Tag Archives: Maternal Health Services

Organized services to provide health care to expectant and nursing mothers.

Female genital mutilation and female genital schistosomiasis-bourouwel, the worm: Traditional belief or medical explanation for a cruel practice?

Midwifery, 2013, 29(8), 73-77

Female genital mutilation and female genital schistosomiasis-bourouwel, the worm: Traditional belief or medical explanation for a cruel practice?

Wacker J, Zida A, Sitz C, Schweinfurth D, Briegel J

ABSTRACT

Female genital mutilation (FGM), defined as the partial or total removal of the external female genitalia for ritual or religious reasons, is routinely practised by ethnic groups in more than 20 countries across the North African savannah as well as in Egypt, the southern part of the Arab peninsula, Malaysia and Indonesia. The total number of women mutilated has been estimated 100–140 million (WHO, 2008; cf. 85–115 million: Dehne et al., 1997). In Africa, three million young women are at risk to be circumcised annually (WHO, 2008).

This article is accessed in this LINK

Maternal infibulation and obstetrical outcome in Djibouti.

J Matern Fetal Neonatal Med. 2014 Sep 19:1-23. [Epub ahead of print]

Maternal infibulation and obstetrical outcome in Djibouti.

Minsart AF, N’guyen TS, Hadji RA, Caillet M.

ABSTRACT

The objective of the present study was to assess the relation between female genital mutilation and obstetric outcome in an East African urban clinic with a standardized care, taking into account medical and socioeconomic status. Methods This was a cohort study conducted in Djibouti between October 1, 2012 and April 30, 2014. Overall 643 mothers were interviewed and clinically assessed for the presence of female genital mutilation. The prevalence of obstetric complications by infibulation status was included in a multivariate stepwise regression model. Results Overall, 29 of 643 women did not have any form of mutilation (4.5%), as opposed to 238 of 643 women with infibulation (37.0%), 369 with type 2 (57.4%), and 7 with type 1 mutilation (1.1%).Women with a severe type of mutilation were more likely to have socio-economic and medical risk factors. After adjustment, the only outcome that was significantly related with infibulation was the presence of meconium-stained amniotic fluid with an odds ratio of 1.58 (1.10-2.27), p-value=0.014. Conclusions Infibulation was not related with excess perinatal morbidity in this setting with a very high prevalence of female genital mutilation, but future research should concentrate on the relation between infibulation and meconium.

This article can be accessed in this LINK

Maternal deaths and vulnerable migrants.

Lancet. 2008 Mar 15;371(9616):879-81. doi: 10.1016/S0140-6736(08)60393-1.FREE

Maternal deaths and vulnerable migrants.

Bragg R.

Reaching Out Project, Medact, London N1 6HT, UK. rosbragg@medact.org

EXTRACT

Media coverage of the recent UK Confidential Enquiry into Maternal and Child Health (CEMACH) report focused on the risks associated with obesity, but largely ignored the findings about vulnerable migrants. Maternal mortality is six times higher for black African women and four times higher for black Caribbean women than for white women in the UK. Although some of the causes are understood, there are new factors that warrant further investigation.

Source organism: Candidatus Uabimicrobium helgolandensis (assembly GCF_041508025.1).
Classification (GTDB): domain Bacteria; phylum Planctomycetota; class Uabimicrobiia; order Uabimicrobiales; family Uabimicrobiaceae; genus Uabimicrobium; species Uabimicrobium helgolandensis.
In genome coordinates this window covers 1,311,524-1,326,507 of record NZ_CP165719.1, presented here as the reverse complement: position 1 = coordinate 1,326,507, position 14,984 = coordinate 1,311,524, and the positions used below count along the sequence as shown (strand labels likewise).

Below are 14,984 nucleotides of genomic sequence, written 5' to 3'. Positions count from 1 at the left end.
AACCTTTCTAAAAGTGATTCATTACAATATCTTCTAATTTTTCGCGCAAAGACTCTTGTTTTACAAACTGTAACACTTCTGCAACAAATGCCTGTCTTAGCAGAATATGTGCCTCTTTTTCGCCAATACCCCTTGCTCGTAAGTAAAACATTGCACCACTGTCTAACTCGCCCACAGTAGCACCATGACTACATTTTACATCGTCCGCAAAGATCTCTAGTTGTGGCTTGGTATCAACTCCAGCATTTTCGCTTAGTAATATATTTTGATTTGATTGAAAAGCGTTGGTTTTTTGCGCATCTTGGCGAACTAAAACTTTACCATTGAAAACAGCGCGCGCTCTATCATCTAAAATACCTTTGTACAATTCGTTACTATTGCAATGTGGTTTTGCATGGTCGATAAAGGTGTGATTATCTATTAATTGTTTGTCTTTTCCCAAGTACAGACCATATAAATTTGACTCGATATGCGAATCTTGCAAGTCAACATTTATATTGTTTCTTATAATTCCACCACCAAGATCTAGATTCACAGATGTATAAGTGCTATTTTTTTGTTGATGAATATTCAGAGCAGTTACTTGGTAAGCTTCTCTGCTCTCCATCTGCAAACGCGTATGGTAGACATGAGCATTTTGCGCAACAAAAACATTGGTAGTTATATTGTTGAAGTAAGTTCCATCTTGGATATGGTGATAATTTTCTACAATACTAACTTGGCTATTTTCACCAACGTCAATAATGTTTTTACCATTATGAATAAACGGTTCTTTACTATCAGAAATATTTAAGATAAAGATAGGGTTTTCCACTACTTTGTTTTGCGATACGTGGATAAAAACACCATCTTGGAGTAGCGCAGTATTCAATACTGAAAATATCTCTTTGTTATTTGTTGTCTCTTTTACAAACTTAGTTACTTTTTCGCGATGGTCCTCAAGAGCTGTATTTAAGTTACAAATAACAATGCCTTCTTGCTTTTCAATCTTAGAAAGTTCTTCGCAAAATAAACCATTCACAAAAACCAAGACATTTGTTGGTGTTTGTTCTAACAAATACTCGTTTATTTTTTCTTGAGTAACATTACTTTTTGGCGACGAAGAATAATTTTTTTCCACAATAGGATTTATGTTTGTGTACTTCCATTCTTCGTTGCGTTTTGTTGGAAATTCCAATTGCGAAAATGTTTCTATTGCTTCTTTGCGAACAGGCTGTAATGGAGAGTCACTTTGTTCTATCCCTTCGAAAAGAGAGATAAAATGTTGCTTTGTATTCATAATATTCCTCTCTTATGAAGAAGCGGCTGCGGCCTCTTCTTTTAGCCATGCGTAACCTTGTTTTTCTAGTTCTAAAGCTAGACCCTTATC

Unsatisfactory arrangements for interpretation and lack of awareness of female genital cutting are documented in the report. Five women who were murdered by their partners had the abusive partner as their interpreter. For one woman, late identification of genital cutting led to an unnecessary caesarean section and may have directly contributed to her death. Migration from countries in which the practice is common has led to increased prevalence of genital cutting among pregnant women in the UK…

This paper can be accessed in this LINK

Being different and vulnerable: experiences of immigrant African women who have been circumcised and sought maternity care in Sweden.

J Transcult Nurs. 2006 Jan;17(1):50-7.

Being different and vulnerable: experiences of immigrant African women who have been circumcised and sought maternity care in Sweden.

Berggren V, Bergström S, Edberg AK. Karolinska Institute, Sweden.

ABSTRACT

The purpose of the study was to explore the encounters with the health care system in Sweden of women from Somalia, Eritrea, and Sudan who have been genitally cut. A qualitative study was performed through interviews with 22 women originally from Somalia, Sudan, and Eritrea who were living in Sweden. The women experienced being different and vulnerable, suffering from being abandoned and mutilated, and they felt exposed in the encounter with the Swedish health care personnel and tried to adapt to a new cultural context. The results of this study indicate a need for more individualized, culturally adjusted care and support and a need for systematic education about female genital cutting for Swedish health care workers.

This article can be purchased in this LINK

[Shortages in the management of genitally mutilated pregnant women in Swedish health care. Time to shift the focus from women’s genitals to their whole being]

Lakartidningen. 2004 Sep 23;101(39):3003-4, 3006.

[Shortages in the management of genitally mutilated pregnant women in Swedish health care. Time to shift the focus from women’s genitals to their whole being]. [Article in Swedish]

Essén B, Johnsdotter S.

Institutionen för obstetrik och gynekologi, Universitetssjukhuset MAS, Malmö. birgitta.essen@obst.mas.lu.se

Comment in Lakartidningen. 2004 Oct 7;101(41):3193-4; author reply 3194.

There is no link to view this article online.